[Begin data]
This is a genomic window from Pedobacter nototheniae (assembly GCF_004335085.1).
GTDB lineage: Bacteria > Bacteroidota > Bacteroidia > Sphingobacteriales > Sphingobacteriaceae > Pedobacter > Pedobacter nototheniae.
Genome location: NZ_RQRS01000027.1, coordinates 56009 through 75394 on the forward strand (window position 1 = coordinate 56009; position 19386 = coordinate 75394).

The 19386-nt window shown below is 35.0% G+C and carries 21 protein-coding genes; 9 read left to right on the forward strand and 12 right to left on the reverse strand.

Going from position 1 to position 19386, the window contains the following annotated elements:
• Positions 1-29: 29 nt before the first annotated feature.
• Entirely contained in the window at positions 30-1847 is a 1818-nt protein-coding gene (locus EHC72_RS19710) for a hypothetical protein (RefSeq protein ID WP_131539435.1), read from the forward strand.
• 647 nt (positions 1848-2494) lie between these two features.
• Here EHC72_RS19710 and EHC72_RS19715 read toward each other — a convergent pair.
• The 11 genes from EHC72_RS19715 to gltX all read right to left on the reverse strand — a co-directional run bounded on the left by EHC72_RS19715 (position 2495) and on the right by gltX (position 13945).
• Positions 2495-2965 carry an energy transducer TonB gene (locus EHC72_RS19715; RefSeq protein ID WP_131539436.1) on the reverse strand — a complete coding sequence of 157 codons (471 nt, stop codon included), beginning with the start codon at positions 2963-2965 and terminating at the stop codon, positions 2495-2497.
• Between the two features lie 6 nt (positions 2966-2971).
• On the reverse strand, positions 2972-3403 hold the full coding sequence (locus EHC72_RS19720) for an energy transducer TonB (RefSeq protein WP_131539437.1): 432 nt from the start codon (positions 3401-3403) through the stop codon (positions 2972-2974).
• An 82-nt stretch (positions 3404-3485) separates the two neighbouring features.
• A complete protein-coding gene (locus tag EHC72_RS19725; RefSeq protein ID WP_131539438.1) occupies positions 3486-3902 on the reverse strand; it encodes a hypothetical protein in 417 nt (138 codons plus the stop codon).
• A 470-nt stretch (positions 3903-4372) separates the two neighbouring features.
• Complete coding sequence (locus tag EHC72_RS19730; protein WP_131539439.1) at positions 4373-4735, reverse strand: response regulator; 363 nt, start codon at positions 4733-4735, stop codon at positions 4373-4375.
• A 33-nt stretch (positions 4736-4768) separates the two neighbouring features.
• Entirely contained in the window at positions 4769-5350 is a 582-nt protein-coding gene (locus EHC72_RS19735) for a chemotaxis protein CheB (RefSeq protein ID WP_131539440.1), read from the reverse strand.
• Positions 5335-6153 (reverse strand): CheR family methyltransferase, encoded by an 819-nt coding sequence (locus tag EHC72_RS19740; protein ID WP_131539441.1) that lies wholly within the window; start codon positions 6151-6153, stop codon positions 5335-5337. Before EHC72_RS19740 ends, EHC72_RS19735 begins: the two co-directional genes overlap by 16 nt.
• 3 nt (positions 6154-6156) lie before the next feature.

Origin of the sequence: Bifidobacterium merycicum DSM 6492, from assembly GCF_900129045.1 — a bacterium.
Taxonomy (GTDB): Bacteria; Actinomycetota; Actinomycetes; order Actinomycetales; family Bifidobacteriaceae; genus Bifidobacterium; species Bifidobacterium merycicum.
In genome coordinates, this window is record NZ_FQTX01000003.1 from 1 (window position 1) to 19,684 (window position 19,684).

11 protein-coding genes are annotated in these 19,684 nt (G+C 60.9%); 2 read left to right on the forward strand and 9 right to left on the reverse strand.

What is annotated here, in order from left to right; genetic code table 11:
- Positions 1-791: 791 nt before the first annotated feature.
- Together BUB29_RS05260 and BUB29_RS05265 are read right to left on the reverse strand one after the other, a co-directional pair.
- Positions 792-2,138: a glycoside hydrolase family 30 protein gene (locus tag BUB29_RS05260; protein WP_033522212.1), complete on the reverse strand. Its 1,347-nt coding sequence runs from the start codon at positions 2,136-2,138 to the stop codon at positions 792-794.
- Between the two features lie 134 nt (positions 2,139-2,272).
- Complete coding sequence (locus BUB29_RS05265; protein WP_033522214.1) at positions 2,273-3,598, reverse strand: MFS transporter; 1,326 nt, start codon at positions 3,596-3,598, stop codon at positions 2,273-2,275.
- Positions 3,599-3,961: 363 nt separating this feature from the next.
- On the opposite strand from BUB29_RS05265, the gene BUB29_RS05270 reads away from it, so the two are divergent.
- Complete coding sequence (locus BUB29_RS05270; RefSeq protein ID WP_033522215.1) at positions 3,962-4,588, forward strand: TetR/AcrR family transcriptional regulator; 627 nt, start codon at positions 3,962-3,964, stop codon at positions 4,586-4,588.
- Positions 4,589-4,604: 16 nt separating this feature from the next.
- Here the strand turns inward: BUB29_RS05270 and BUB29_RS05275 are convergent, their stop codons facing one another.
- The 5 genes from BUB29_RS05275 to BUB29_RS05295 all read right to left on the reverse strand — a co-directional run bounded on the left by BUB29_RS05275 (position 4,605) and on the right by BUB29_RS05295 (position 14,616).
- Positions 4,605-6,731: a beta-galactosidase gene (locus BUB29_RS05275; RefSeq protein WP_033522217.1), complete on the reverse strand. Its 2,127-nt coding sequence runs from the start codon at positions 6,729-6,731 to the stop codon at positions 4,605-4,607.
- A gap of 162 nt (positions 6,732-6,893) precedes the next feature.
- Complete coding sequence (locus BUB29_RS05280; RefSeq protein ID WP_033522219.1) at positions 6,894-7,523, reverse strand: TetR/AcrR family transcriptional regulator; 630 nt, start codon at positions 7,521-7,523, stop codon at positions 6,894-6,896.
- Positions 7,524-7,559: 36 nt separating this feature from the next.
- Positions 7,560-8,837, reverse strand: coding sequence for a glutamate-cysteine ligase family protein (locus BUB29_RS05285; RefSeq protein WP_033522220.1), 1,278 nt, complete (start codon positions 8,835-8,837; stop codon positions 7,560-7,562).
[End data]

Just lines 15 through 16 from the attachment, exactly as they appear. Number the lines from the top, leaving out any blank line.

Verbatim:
• A complete protein-coding gene (locus tag EHC72_RS19725; RefSeq protein ID WP_131539438.1) occupies positions 3486-3902 on the reverse strand; it encodes a hypothetical protein in 417 nt (138 codons plus the stop codon).
• A 470-nt stretch (positions 3903-4372) separates the two neighbouring features.